Plight of newspapers in US generates uncommon bipartisan unity

Line workers prepare newspaper inserts at The Northeast Georgian on Nov 21, 2019.
Line workers prepare newspaper inserts at The Northeast Georgian on Nov 21, 2019.PHOTO: NYTIMES

CORNELIA, GEORGIA (NYTIMES) - When a sport utility vehicle swerved out of its lane several weeks ago, slamming into a pickup truck and killing a teenager, a reporter from The Northeast Georgian raced to the scene. Within hours, the paper had posted the news on Facebook and updated it twice. It was shared by hundreds of people on the social network.

The fatal wreck consumed the town of Cornelia, nestled near the Chattahoochee National Forest about 145km north-east of Atlanta.

The Northeast Georgian was the first to report the news, but unless the people who shared its story on Facebook follow a link to its website, either to see an ad or to subscribe to its twice-weekly print edition, the paper won't get paid.

As with many small papers across the United States, that business strategy is not working for The Northeast Georgian. The paper's five employees do not just report and write. They also edit the articles, take photographs and lay out the newspaper.

"My grandmother used to say, 'Honey, if you let them get milk through the fence, they'll never buy the cow'," said Mr Dink NeSmith, chief executive of Community Newspapers Inc, which owns The Northeast Georgian and 23 other local papers.

But the tough economics facing small newspapers like Mr NeSmith's has generated rare bipartisan agreement in Washington.

Anger towards big technology companies has led to multiple antitrust investigations, calls for a new federal data privacy law and criticism of the companies' political ad policies. Perhaps no issue about the tech companies, though, has united lawmakers in the Capitol like the decimation of local news.

Lawmakers from both parties blame companies like Facebook and Google, which dominate the online ad industry.

Senator Mitch McConnell, the majority leader, gave a big boost last week to a Bill that may provide some papers a lifeboat.

The proposal would give news organisations an exemption from antitrust laws, allowing them to band together to negotiate with Google and Facebook over how their articles and photos are used online, and what payments the newspapers get from the tech companies. The Bill is backed by the News Media Alliance, a trade group that represents news organisations including The New York Times Co.

The proposal was written by Representative Doug Collins, a conservative whose district includes Cornelia, and Representative David Cicilline, a liberal.

 
 
 

Several prominent sponsors have signed on to an identical version in the Senate. They include Democrats like Mr Cory Booker of New Jersey and Ms Amy Klobuchar of Minnesota, and Republicans Rand Paul of Kentucky and John Kennedy of Louisiana.

For the politicians, the issue is personal. They see news deserts in places where one or two local newspapers used to track their campaigns and official actions, keep local police departments and school boards accountable, and stitch together communities with big layouts on Main Street holiday parades and high school sports stars.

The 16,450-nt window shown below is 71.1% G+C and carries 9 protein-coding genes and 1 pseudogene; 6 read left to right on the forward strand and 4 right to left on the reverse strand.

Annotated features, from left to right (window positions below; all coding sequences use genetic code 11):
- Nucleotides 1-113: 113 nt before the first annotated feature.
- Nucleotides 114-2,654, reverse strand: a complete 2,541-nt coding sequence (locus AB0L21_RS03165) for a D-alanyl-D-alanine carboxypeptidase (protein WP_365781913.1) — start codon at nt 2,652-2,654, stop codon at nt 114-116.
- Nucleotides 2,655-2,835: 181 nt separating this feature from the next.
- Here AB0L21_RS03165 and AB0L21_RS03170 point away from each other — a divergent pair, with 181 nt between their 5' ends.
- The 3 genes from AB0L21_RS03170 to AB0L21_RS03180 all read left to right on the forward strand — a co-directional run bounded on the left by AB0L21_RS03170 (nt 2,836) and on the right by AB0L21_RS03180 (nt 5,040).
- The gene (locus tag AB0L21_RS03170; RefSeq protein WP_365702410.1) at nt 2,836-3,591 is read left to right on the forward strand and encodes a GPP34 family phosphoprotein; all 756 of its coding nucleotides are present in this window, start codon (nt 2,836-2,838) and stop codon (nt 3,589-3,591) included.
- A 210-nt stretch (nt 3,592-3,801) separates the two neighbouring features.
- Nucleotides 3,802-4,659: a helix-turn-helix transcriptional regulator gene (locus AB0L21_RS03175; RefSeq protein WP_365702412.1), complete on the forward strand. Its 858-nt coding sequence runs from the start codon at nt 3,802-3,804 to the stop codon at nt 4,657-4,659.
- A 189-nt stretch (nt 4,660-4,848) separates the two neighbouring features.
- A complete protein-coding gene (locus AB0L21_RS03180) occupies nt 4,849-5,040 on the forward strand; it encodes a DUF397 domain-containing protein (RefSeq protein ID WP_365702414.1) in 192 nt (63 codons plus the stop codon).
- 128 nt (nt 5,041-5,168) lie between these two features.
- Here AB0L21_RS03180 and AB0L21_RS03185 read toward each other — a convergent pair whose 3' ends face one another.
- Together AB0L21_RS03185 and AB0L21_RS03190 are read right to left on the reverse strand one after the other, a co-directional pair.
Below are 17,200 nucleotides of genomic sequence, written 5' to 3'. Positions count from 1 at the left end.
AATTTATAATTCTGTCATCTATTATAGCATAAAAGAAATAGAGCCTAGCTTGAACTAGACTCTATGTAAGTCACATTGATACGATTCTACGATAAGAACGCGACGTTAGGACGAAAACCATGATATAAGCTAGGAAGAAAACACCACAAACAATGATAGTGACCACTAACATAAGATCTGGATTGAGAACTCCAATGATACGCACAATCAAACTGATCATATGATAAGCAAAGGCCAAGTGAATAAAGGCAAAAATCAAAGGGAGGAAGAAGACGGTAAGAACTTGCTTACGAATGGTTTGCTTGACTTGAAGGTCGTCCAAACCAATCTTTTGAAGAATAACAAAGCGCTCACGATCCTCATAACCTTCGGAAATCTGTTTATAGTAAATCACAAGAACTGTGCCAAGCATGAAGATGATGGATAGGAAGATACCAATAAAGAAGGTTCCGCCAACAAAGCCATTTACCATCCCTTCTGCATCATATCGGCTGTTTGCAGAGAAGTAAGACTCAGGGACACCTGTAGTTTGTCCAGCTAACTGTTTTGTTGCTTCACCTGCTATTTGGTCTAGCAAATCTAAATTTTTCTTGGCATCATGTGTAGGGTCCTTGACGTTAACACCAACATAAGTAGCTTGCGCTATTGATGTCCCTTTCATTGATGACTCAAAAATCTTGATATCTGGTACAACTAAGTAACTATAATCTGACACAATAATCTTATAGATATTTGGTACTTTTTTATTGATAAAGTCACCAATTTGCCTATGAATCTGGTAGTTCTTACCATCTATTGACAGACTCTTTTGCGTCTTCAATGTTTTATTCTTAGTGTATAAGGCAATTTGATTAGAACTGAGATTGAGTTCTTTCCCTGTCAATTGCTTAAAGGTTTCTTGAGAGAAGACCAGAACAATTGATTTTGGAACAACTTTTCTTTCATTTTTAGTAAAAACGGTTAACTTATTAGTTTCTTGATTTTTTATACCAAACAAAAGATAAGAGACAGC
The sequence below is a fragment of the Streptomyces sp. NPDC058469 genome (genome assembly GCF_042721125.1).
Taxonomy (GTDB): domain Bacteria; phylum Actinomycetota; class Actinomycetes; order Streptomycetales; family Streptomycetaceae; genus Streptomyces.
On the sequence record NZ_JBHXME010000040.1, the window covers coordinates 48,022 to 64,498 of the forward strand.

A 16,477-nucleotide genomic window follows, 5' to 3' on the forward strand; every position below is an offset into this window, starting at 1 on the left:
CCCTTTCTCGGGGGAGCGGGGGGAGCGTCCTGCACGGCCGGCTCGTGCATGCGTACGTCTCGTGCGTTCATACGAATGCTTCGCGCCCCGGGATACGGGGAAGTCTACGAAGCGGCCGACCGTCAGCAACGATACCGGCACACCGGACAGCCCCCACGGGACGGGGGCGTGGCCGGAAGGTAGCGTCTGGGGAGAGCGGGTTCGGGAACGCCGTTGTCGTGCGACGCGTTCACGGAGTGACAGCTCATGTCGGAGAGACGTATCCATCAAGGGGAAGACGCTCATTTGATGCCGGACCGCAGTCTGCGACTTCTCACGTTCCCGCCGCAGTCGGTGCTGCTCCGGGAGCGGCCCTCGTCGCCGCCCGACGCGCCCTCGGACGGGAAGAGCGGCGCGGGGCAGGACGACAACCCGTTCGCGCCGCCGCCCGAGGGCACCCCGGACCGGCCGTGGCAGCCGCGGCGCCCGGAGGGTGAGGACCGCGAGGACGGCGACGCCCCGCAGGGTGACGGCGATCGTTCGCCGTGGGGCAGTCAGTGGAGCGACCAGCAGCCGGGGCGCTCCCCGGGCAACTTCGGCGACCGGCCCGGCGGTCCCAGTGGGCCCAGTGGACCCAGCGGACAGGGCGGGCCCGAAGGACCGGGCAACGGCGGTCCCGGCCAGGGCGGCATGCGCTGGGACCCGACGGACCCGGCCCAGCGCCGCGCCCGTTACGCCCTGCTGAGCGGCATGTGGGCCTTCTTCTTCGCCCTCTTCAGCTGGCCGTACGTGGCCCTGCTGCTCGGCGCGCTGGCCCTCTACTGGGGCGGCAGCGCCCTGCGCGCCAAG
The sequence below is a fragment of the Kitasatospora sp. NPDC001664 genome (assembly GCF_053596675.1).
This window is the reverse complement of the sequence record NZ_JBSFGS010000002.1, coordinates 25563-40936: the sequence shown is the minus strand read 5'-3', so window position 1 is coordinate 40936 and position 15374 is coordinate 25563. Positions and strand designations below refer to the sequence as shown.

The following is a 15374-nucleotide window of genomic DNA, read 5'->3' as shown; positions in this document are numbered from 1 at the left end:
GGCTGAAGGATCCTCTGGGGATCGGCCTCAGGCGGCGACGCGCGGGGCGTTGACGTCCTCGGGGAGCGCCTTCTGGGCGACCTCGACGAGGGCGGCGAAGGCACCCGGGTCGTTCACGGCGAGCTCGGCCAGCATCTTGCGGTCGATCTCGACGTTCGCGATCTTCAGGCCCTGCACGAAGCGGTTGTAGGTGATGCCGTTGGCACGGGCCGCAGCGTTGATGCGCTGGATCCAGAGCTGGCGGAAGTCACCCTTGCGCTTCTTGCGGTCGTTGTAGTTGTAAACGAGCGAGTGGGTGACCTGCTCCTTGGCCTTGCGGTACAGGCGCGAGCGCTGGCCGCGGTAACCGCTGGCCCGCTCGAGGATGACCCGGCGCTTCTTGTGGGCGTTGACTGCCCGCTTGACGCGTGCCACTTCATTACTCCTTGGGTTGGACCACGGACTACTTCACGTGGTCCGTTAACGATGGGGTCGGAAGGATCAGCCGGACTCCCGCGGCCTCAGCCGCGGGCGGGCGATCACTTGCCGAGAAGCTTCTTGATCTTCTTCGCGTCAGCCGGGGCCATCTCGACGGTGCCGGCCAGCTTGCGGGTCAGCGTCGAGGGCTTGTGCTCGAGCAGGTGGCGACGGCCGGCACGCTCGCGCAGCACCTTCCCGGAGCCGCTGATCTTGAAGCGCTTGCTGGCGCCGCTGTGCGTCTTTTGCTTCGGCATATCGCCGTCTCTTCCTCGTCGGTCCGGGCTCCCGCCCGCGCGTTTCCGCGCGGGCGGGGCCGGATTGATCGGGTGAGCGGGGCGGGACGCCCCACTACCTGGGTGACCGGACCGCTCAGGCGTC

"I am a free-markets guy and have fought against the idea that just because something is big, it is necessarily bad," Mr Collins said.

"But look, I'm a politician and live with the media and see its importance. These big, disruptive platforms are making money off creators of content disproportionately."

Facebook and Google declined to comment about the legislation. Representatives of the companies say their businesses have spent hundreds of millions of dollars on programmes to bolster local journalism. The companies also work with news organisations to promote their articles and videos, driving traffic to their websites.

Facebook recently announced partnerships with major news organisations, including The New York Times, The Wall Street Journal and CNN, that would give publishers a bigger cut of advertising revenue generated from their journalism.

"We know this is a challenging time for journalism," Mr Campbell Brown, Facebook's vice-president of global news partnerships, said in a statement. "And we are working closely with publishers to find new ways to address those challenges."

A Google spokesman said: "Every month, Google News and Google Search drive over 24 billion visits to publishers' websites, which drive subscriptions and significant ad revenue."

Newspapers have faced devastating financial losses for years. One in five newspapers has closed since 2004 in the US, and about half of the nation's more than 3,000 counties have only one newspaper, many of them printing weekly, according to a report by the University of North Carolina published in late 2018. In the last year alone, Facebook and Google added tens of thousands of employees and reported billions of dollars in profits.

The proposed antitrust exemption for news organisations still faces hurdles. Congress passed few Bills of note in 2019 - and it may pass even fewer this year, in the face of impeachment and the November election. Conservative think tanks and some consumer groups are pushing back on the Bill, wary of giving any antitrust exemptions to businesses.

"Instead of trying to innovate and find solutions that way," said Mr Neil Chilson, a senior research fellow for technology and innovation at the Charles Koch Institute, "they are trying to make better deals with people with more money, and that doesn't solve their basic business-model problems."